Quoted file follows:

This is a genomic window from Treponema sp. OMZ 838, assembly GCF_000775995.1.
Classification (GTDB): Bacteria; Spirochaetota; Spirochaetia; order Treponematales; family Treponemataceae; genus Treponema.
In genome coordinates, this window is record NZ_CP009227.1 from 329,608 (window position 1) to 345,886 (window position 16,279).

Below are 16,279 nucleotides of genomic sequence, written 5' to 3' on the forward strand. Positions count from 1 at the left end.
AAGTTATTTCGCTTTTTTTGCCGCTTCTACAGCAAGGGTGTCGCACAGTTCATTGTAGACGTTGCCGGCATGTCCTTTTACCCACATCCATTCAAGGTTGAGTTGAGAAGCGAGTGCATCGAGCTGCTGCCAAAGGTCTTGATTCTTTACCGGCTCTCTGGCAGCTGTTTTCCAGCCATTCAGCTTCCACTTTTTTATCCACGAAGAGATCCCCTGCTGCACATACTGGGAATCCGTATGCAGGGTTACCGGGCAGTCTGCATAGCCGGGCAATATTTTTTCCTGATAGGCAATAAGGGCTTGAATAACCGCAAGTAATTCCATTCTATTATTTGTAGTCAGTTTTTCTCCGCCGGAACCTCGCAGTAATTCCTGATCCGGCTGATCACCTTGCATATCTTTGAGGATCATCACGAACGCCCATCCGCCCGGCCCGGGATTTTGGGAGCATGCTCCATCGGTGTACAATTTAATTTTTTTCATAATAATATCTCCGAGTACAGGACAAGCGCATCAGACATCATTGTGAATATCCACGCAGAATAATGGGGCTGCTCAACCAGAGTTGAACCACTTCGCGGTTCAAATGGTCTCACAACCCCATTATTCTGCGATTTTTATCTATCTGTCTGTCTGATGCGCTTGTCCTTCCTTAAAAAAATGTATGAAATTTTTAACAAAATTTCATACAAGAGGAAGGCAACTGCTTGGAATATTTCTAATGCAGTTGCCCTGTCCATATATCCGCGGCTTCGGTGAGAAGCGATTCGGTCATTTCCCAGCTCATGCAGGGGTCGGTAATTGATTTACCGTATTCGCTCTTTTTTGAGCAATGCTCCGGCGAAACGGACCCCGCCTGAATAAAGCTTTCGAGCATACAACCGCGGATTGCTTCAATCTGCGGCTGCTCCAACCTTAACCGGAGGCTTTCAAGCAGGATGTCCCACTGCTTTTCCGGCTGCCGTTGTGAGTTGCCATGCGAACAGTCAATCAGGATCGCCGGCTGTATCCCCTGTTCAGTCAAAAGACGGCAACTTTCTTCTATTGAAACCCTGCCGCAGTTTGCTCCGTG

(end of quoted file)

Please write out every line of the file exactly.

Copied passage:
This is a genomic window from Treponema sp. OMZ 838, assembly GCF_000775995.1.
Classification (GTDB): Bacteria; Spirochaetota; Spirochaetia; order Treponematales; family Treponemataceae; genus Treponema.
In genome coordinates, this window is record NZ_CP009227.1 from 329,608 (window position 1) to 345,886 (window position 16,279).

Below are 16,279 nucleotides of genomic sequence, written 5' to 3' on the forward strand. Positions count from 1 at the left end.
AAGTTATTTCGCTTTTTTTGCCGCTTCTACAGCAAGGGTGTCGCACAGTTCATTGTAGACGTTGCCGGCATGTCCTTTTACCCACATCCATTCAAGGTTGAGTTGAGAAGCGAGTGCATCGAGCTGCTGCCAAAGGTCTTGATTCTTTACCGGCTCTCTGGCAGCTGTTTTCCAGCCATTCAGCTTCCACTTTTTTATCCACGAAGAGATCCCCTGCTGCACATACTGGGAATCCGTATGCAGGGTTACCGGGCAGTCTGCATAGCCGGGCAATATTTTTTCCTGATAGGCAATAAGGGCTTGAATAACCGCAAGTAATTCCATTCTATTATTTGTAGTCAGTTTTTCTCCGCCGGAACCTCGCAGTAATTCCTGATCCGGCTGATCACCTTGCATATCTTTGAGGATCATCACGAACGCCCATCCGCCCGGCCCGGGATTTTGGGAGCATGCTCCATCGGTGTACAATTTAATTTTTTTCATAATAATATCTCCGAGTACAGGACAAGCGCATCAGACATCATTGTGAATATCCACGCAGAATAATGGGGCTGCTCAACCAGAGTTGAACCACTTCGCGGTTCAAATGGTCTCACAACCCCATTATTCTGCGATTTTTATCTATCTGTCTGTCTGATGCGCTTGTCCTTCCTTAAAAAAATGTATGAAATTTTTAACAAAATTTCATACAAGAGGAAGGCAACTGCTTGGAATATTTCTAATGCAGTTGCCCTGTCCATATATCCGCGGCTTCGGTGAGAAGCGATTCGGTCATTTCCCAGCTCATGCAGGGGTCGGTAATTGATTTACCGTATTCGCTCTTTTTTGAGCAATGCTCCGGCGAAACGGACCCCGCCTGAATAAAGCTTTCGAGCATACAACCGCGGATTGCTTCAATCTGCGGCTGCTCCAACCTTAACCGGAGGCTTTCAAGCAGGATGTCCCACTGCTTTTCCGGCTGCCGTTGTGAGTTGCCATGCGAACAGTCAATCAGGATCGCCGGCTGTATCCCCTGTTCAGTCAAAAGACGGCAACTTTCTTCTATTGAAACCCTGCCGCAGTTTGCTCCGTG